Statement by the Research Practice Committee in the Nature Case
A 2016 scientific article in the journal Nature has been the focal point for academic criticism and disagreement. Two cases have been presented to the Research Practice Committee in this context. The first case was concluded with a statement from the Research Practice Committee in May 2020. Now, the Research Practice Committee has issued a statement on the second case with a decision regarding the additional points of criticism presented to the Committee for assessment in March 2021.
The second case from March 2020 raised questions about research misconduct. The Research Practice Committee cannot decide on complaints about research misconduct, and therefore passed on the complaint to Danish Committee on Research Misconduct with a request to decide whether the two researchers reported had demonstrated research misconduct.
The Committee found that the report on one of the researchers was manifestly unfounded, and therefore only considered the report on the main author and his role in connection with the article in Nature. Furthermore, the Committee did not find that there was research misconduct in relation to the other researcher and thereby terminated the case.
The Research Practice Committee then examined whether the case instead raises issues of questionable research practices. Such issues are covered by the Research Practice Committee's remit. The Research Practice Committee has declined to consider the issue of questionable research practice in relation to one of the two reported researchers; the same researcher who was acquitted by the Danish Committee on Research Misconduct as described above. The Research Practice Committee has therefore only considered whether the main author of the article has demonstrated questionable research practices.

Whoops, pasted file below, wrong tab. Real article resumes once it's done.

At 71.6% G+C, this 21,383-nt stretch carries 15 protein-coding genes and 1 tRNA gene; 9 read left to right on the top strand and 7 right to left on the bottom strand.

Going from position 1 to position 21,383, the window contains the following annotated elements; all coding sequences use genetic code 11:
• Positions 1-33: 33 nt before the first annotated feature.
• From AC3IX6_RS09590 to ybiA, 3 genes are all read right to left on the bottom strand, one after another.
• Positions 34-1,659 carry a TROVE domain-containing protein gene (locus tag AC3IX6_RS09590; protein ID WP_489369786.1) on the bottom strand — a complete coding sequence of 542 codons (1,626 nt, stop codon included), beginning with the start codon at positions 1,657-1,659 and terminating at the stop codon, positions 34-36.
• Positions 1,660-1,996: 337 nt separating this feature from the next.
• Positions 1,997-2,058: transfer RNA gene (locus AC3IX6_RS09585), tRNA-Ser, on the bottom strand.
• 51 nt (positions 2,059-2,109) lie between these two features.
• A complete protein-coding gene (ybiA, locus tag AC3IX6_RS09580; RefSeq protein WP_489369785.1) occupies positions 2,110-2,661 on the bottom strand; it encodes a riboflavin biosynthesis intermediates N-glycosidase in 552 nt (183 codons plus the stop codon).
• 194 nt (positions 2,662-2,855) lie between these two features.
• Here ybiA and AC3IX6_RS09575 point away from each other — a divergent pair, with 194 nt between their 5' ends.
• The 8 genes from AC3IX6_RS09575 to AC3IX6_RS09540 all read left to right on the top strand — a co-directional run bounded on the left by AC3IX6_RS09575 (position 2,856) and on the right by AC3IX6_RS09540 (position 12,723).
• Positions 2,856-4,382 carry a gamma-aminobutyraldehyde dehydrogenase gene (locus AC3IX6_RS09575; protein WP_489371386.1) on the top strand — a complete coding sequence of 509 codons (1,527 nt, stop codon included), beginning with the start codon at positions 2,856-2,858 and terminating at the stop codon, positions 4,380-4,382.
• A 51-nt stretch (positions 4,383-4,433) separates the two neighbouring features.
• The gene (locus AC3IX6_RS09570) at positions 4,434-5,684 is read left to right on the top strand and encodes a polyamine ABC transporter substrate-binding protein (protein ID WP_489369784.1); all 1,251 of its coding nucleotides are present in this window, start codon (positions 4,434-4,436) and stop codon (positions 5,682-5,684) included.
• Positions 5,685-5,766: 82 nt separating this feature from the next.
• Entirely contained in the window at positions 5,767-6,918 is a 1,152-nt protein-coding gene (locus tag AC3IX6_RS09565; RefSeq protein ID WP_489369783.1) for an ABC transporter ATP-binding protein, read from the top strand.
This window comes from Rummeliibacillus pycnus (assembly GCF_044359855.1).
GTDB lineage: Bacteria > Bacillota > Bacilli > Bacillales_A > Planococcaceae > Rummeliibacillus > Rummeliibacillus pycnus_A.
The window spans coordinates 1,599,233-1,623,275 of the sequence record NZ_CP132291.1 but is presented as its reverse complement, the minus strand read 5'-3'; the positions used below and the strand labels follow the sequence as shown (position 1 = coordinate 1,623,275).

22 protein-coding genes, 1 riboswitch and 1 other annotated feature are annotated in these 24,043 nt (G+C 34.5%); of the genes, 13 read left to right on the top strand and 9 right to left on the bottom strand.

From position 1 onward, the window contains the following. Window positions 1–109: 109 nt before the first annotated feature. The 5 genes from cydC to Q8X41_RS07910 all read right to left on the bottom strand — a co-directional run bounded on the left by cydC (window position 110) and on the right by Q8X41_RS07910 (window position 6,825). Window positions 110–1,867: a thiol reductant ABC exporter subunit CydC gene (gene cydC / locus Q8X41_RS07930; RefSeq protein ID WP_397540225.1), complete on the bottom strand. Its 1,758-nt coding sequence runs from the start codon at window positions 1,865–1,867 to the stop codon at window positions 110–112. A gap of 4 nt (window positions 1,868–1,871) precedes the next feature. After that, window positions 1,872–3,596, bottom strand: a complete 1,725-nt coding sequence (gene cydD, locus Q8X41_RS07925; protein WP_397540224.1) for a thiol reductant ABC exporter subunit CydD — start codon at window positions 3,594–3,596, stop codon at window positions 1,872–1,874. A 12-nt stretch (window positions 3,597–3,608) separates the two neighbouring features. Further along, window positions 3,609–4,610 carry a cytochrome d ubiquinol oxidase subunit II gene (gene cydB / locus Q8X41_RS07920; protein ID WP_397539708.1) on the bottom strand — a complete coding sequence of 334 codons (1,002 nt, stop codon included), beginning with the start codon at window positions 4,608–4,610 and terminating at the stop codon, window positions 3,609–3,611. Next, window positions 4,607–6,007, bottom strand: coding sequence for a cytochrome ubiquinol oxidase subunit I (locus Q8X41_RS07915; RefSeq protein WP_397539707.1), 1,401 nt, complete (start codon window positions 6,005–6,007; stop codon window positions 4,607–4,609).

The Research Practice Committee stated that there is no sufficient basis for concluding that questionable research practices have been demonstrated in relation to the new complaints.
The case has now been presented to the relevant bodies that assess cases of research misconduct and questionable research practices, and thus the case has been concluded.
"Above all it's gratifying that the case has now been concluded. It has taken up a lot of energy for all the parties concerned, but now we're looking forward," says Dean Kristian Pedersen and Head of Department Ulrik Uggerhøj from the Department of Physics and Astronomy.
“We must learn from this case. At Aarhus University, we vigilantly safeguard the freedom of research and research integrity, and this means that there is room for dialogue, disagreement and debate. Academic integrity is an important part of our culture. To enter into a dialogue about clearing up academic differences is an essential part of a university's research."
With the Research Practice Committee's statement, the case from March 2021 has now been concluded. Read a previous description of the case here: